Following the settlement, others poured in from the north and east. Until when two years later, when Texas was admitted to the Union and had a sufficient population to ask for organization of a county.

The first legislature, by an act approved March 25, 1846, ordered the creation of a new county from the south end of Lamar County and a part of the north end of Nacogdoches, to be named Hopkins. It also appointed a committee to determine the geographical center and ordered two cities designated within a three-mile radius, and an election to determine which should be named "Tarrant," and become the county site.

Two of the Hopkins' submitted tracts of land, which they offered to donate for the purpose, and Eldridge Hopkins' proposal, by a vote of fifty to sixty was accepted. The location was on a high prairie about one mile north of White Oak Creek, where the new "Paris to Gulf" highway crosses. It was a beautiful site, the town was immediately platted and construction begun. The county had no money with which to build a court house or jail. But as was customary then and is typical now of these old rugged pioneers, they provided a way.

A man named Pleasance or Pleasants of Louisiana had driven three hundred head of cattle to graze on the prairies of Hopkins, and these old timers, astute lawyers and students, found a statute forbidding one out of state to graze cattle in the state. They confiscated the cattle, sold them, and with the proceeds proceeded to build. The court house was a frame building and the jail was of hewed logs.

 

 

The town of Tarrant built rapidly thereafter with a prospect of permanent progress, but just south was White Oak Creek with a bottom a mile wide and north was Caney with a half mile of bottom. These streams ran together eastward, and frequently the town was inaccessible; moreover, W.S. Peters and J. Fenton Mercer had contracted with the Republic to settle all the country west of Hopkins County to the Brazos River. Both had conducted extensive Advertising Campaigns throughout the United States, in consequence of which people were settling as far west as Dallas, at the same time in Hopkins. From the west supplies were hauled from Jefferson. The rout of travel was near the headwaters of the Sabine, following the divide between Red River and the Gulf Costal Plain, to avoid creeks and rivers. This route lay south of White Oak and missed Tarrant entirely.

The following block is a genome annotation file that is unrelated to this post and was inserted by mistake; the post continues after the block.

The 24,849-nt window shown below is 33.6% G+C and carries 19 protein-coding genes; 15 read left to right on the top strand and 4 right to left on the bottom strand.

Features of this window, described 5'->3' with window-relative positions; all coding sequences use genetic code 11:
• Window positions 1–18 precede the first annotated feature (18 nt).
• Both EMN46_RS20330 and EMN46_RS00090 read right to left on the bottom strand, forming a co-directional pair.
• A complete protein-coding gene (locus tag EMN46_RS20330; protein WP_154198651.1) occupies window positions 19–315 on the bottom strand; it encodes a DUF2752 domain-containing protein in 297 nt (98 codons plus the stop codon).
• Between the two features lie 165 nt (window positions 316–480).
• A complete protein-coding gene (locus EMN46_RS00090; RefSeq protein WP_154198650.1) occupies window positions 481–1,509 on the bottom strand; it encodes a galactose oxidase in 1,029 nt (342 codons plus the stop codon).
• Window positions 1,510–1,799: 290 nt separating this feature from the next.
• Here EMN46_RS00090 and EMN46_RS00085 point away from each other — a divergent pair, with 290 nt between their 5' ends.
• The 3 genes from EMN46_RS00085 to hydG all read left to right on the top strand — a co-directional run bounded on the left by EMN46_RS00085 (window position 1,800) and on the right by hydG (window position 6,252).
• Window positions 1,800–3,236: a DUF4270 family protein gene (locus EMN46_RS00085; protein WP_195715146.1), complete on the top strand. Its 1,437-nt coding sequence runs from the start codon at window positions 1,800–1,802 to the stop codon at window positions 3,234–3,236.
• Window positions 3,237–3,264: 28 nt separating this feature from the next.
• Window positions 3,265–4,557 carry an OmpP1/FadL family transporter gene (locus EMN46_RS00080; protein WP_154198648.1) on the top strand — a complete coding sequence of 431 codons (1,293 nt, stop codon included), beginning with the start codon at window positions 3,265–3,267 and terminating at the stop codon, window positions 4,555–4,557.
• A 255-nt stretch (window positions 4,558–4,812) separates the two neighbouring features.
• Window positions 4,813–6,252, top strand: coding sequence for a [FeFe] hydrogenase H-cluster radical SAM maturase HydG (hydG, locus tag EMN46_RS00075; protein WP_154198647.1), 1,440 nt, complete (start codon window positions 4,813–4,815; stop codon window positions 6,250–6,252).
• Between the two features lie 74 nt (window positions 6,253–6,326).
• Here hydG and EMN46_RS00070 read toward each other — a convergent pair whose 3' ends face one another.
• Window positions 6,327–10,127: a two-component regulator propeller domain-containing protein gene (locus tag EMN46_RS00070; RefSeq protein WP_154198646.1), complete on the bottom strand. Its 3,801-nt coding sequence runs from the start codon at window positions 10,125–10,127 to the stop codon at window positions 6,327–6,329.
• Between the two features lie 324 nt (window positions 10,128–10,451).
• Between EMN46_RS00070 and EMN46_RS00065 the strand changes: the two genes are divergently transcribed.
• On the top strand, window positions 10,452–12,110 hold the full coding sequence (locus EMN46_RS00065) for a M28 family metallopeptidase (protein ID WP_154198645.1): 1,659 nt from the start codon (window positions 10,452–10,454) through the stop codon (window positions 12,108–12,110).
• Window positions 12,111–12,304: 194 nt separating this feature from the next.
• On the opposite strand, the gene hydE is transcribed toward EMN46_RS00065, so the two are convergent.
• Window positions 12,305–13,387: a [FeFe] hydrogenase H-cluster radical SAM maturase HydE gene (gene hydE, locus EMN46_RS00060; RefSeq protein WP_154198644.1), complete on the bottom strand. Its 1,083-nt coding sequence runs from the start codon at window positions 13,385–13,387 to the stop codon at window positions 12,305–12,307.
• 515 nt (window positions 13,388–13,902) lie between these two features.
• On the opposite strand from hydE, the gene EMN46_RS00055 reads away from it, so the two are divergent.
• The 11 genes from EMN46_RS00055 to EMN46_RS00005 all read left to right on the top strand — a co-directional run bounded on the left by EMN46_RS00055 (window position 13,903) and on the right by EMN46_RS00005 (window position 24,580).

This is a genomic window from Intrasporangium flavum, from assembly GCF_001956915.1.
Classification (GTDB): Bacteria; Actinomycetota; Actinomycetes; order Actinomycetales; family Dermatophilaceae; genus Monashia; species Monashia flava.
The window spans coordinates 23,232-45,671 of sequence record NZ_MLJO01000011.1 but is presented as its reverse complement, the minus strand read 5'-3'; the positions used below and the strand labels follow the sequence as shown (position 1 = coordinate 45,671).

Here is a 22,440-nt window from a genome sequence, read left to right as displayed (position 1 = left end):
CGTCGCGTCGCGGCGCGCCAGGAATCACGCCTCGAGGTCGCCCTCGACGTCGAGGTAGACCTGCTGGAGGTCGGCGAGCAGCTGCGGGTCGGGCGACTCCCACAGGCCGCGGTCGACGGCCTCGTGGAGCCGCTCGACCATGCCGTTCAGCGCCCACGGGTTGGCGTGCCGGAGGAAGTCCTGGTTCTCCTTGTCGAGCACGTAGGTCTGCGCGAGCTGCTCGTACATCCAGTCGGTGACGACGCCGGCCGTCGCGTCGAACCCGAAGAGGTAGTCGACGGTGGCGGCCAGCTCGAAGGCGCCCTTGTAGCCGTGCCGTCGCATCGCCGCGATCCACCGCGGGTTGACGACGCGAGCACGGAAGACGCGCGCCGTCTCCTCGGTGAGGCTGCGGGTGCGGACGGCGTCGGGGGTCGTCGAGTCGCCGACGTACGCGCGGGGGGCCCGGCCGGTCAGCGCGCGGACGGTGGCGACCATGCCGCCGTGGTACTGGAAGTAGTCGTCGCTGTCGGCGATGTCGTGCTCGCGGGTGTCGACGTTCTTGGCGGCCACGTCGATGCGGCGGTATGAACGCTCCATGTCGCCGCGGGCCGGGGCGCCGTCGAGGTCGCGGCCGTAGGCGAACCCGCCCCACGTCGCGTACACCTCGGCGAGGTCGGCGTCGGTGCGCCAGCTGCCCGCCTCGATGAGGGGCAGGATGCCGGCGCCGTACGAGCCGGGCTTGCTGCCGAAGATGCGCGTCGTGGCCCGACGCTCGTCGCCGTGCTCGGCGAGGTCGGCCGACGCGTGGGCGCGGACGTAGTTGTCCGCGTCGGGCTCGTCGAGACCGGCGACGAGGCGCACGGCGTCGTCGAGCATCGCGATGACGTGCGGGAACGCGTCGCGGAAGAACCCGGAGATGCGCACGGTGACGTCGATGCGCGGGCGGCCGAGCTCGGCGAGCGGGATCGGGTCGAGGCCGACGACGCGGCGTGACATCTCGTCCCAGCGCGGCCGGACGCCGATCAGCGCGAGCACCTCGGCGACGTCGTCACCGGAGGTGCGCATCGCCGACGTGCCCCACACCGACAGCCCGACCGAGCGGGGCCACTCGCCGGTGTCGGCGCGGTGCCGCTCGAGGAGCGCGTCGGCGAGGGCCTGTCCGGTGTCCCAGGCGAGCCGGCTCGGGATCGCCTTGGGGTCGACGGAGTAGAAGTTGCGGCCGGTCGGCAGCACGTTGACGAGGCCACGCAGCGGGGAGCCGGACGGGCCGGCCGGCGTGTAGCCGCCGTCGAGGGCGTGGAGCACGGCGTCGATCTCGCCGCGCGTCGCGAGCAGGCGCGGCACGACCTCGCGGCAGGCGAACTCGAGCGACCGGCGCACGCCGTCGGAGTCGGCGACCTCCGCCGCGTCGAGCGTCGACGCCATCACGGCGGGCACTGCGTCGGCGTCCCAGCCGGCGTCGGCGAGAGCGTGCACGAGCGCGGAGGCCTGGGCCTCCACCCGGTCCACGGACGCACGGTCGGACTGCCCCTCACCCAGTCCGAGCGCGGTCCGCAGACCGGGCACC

Five miles south was one of the best camping places on the Jefferson highway. A small branch crossed the road, and along the branch were hundreds of beautiful springs, some impregnated with sulphur, and were known as "The Sulphur Springs." This was on a dividing line of the prairie and timber. To the traveler eastward bound it was the first place, plenty of good spring water and firewood was available and to the westward traveler, it was the last place that such necessities were available, until you reached a further destination.

Someone had built a store at this camping place; traditions says Eli Bibb. In 1850, Dr. S. O. Davis bought all of the land around the springs, and decided in his own mind that a city should and would be built. He was a real booster for his day and time. Without recording a plat of the town, he mapped it out clearly in his own mind and sold lots according to the mental picture. By the time the Civil War was on, Sulphur Springs was a village of considerable size, at one time larger than Dallas.

 

 

After the war, Texas was under military rule, and Union soldiers were sent to administer the affairs of Hopkins County. Tarrant was off the main highway and so inaccessible in bad weather, that these soldiers headquartered at Sulphur Springs. To administer public affairs with the county seat so far was difficult, hence, upon their own authority, they ordered all the county records moved to, and the county seat established in Sulphur Springs. The people of old Tarrant were furious, but there was nothing they could do about it!